Night and Day is a 1946 Technicolor Warner Bros. biographical musical film directed by Michael Curtiz and starring Cary Grant as American composer and songwriter Cole Porter, Alexis Smith as Linda Lee Porter (Porter's wife of 35 years), and Jane Wyman.
It's a loose telling of Porter's rise to fame, and problems with his marriage (though standards at the time meant Porter's sexuality wasn't mentioned).
Not to be confused with Knight and Day.
This film features examples of:
- Adaptational Sexuality: Cole Porter goes from being a gay man to a smooth ladies man.
- Busby Berkeley Number: Porter's musical numbers tend to be done in the style of these.
- Distracted by the Sexy: The guys on stage with the singer wearing a fur coat who at the end of her act reveals she had a swimsuit under it faint like they are toppling dominoes.
- Going Fur a Swim: One musical number has the singer wearing a fur coat, and then at the end reveals she had a swimsuit under it. The guys, on stage with her, then faint like they are toppling dominoes.
- Gold Digger: Gracie is a bit of one, first dating a guy worth $4 million and gave her a mink coat, then later dating a guy worth $7 million and gave her a white ermine coat.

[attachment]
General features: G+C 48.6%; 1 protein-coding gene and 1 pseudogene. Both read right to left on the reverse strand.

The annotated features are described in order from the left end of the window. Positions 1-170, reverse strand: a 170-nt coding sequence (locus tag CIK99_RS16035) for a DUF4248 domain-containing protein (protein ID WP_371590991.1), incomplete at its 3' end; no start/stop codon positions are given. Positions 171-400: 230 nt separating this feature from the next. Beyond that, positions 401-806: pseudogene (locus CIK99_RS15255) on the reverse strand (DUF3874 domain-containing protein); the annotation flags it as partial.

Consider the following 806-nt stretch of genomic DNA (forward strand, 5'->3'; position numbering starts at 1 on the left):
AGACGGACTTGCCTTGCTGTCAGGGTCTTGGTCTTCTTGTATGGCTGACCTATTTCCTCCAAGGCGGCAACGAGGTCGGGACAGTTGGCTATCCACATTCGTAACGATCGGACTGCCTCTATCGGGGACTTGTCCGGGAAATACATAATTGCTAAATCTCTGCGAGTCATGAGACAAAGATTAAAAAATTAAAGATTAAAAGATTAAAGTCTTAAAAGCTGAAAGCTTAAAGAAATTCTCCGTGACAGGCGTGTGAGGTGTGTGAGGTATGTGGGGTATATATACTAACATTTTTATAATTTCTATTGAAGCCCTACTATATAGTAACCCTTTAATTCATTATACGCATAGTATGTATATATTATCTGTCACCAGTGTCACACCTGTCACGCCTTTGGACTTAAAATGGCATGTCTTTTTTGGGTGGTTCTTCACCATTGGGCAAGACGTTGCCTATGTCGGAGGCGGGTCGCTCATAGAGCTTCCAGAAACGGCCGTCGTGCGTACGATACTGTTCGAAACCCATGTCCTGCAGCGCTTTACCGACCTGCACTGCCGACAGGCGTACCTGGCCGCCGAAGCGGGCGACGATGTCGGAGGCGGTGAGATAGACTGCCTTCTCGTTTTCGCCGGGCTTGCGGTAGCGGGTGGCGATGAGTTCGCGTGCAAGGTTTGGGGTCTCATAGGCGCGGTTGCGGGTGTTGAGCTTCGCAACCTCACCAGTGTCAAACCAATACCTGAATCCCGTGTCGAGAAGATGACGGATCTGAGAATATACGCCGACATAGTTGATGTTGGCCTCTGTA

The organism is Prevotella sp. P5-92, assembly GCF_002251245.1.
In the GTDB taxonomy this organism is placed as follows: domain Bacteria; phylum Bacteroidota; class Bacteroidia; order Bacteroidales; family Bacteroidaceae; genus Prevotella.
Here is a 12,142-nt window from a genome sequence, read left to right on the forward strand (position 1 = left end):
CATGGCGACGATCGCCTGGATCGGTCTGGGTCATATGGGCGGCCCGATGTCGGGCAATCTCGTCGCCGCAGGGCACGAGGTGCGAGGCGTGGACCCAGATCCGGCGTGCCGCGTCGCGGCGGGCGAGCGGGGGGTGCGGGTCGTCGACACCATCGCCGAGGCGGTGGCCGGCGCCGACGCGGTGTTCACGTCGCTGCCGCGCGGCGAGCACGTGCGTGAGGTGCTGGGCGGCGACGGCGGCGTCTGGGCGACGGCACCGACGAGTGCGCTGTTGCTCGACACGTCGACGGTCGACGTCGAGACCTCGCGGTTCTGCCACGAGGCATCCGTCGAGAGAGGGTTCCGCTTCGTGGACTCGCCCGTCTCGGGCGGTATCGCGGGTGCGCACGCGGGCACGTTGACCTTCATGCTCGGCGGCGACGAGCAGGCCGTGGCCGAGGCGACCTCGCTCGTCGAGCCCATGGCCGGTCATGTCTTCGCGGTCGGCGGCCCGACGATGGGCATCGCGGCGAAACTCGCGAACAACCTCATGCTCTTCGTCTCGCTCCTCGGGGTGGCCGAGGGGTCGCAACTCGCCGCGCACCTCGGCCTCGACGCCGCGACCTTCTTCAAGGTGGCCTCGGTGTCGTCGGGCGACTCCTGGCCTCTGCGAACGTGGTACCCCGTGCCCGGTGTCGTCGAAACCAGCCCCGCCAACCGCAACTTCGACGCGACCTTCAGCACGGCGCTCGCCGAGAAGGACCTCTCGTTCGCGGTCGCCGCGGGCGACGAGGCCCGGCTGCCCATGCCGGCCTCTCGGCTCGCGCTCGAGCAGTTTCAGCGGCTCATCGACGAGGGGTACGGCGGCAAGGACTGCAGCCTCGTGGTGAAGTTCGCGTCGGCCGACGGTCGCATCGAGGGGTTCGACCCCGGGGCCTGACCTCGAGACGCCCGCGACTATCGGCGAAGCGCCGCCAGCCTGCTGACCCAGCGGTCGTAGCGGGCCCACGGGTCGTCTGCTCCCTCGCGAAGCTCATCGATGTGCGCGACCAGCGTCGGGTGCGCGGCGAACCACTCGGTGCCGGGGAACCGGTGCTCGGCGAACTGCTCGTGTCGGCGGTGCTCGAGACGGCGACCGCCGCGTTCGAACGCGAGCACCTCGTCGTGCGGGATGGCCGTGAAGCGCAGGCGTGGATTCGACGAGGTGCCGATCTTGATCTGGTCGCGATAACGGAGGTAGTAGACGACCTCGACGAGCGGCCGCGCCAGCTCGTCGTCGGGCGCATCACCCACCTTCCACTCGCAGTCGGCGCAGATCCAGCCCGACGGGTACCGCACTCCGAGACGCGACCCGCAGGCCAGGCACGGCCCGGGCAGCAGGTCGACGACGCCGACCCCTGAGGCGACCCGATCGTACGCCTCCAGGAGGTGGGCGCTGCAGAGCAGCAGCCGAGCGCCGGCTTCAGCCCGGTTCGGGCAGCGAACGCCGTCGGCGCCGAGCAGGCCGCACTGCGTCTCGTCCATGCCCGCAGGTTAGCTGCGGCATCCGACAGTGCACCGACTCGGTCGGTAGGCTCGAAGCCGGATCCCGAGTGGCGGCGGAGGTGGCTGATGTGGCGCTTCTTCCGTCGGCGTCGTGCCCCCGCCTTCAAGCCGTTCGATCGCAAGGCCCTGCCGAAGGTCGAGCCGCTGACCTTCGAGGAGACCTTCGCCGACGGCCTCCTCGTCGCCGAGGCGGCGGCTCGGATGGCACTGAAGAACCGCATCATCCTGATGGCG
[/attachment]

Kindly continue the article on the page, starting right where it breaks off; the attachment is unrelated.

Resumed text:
- Historical Beauty Upgrade: You have here Cole Porter◊ being played by Cary Grant, the 20th century's screen epitome of suave sophistication. It's said that when the studio asked Cole Porter who he might like to play him in the movie, Porter suggested Grant as a joke, as he thought Grant was about as far from himself as one could get; the studio went out and signed Grant to play the role. When a friend of Porter heard of Grant's casting and asked Porter why he had not objected since he and Grant looked nothing alike, Porter replied, "If they wanted Cary Grant to play you in a movie, would you complain?"
- Historical Relationship Overhaul: The biopic of Cole Porter portrays his marriage to Linda as a normal, heterosexual marriage when the truth was that he was gay and she knew it. They were just friends in a marriage of convenience.
- Mood Whiplash: At one point you get Busby Berkeley Numbers intercut with scenes of Porter on the operating table getting major leg surgery after his riding accident.
- Old Money: Linda was well-off even before she married Cole, as demonstrated by wearing a long ermine cape during the cancelled premiere of one of his plays.
- Pretty in Mink:
- Linda, being Old Money, wore quite a few furs even before she married Cole, such as a long ermine cape during the cancelled premiere of one of his plays.
- Gracie is a bit of a Gold Digger, first dating a guy worth $4 million and gave her a mink coat, then later dating a guy worth $7 million and gave her a white ermine coat.
- Very Loosely Based on a True Story: The film is highly fictionalized regarding Porter's life on many aspects, the most clearly noticeable one is that it does not mention that he was a gay man in a marriage of convenience with a friend. Other things include that his French military experience was actually a hoax.